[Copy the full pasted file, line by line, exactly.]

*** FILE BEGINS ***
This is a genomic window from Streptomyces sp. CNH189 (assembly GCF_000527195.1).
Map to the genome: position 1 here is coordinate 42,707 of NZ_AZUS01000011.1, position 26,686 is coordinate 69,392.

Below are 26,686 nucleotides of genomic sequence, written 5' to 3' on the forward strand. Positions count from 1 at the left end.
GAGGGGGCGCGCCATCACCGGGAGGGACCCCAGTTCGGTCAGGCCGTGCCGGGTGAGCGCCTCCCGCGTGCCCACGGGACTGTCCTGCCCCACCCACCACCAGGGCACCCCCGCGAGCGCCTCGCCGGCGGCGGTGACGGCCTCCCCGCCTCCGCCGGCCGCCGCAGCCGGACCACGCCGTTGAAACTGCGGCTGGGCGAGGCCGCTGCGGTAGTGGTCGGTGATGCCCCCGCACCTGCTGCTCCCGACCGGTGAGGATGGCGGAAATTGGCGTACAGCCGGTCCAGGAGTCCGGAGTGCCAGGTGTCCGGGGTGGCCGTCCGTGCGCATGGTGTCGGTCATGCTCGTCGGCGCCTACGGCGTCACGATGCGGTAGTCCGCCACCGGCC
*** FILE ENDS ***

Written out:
This is a genomic window from Streptomyces sp. CNH189 (assembly GCF_000527195.1).
Map to the genome: position 1 here is coordinate 42,707 of NZ_AZUS01000011.1, position 26,686 is coordinate 69,392.

Below are 26,686 nucleotides of genomic sequence, written 5' to 3' on the forward strand. Positions count from 1 at the left end.
GAGGGGGCGCGCCATCACCGGGAGGGACCCCAGTTCGGTCAGGCCGTGCCGGGTGAGCGCCTCCCGCGTGCCCACGGGACTGTCCTGCCCCACCCACCACCAGGGCACCCCCGCGAGCGCCTCGCCGGCGGCGGTGACGGCCTCCCCGCCTCCGCCGGCCGCCGCAGCCGGACCACGCCGTTGAAACTGCGGCTGGGCGAGGCCGCTGCGGTAGTGGTCGGTGATGCCCCCGCACCTGCTGCTCCCGACCGGTGAGGATGGCGGAAATTGGCGTACAGCCGGTCCAGGAGTCCGGAGTGCCAGGTGTCCGGGGTGGCCGTCCGTGCGCATGGTGTCGGTCATGCTCGTCGGCGCCTACGGCGTCACGATGCGGTAGTCCGCCACCGGCC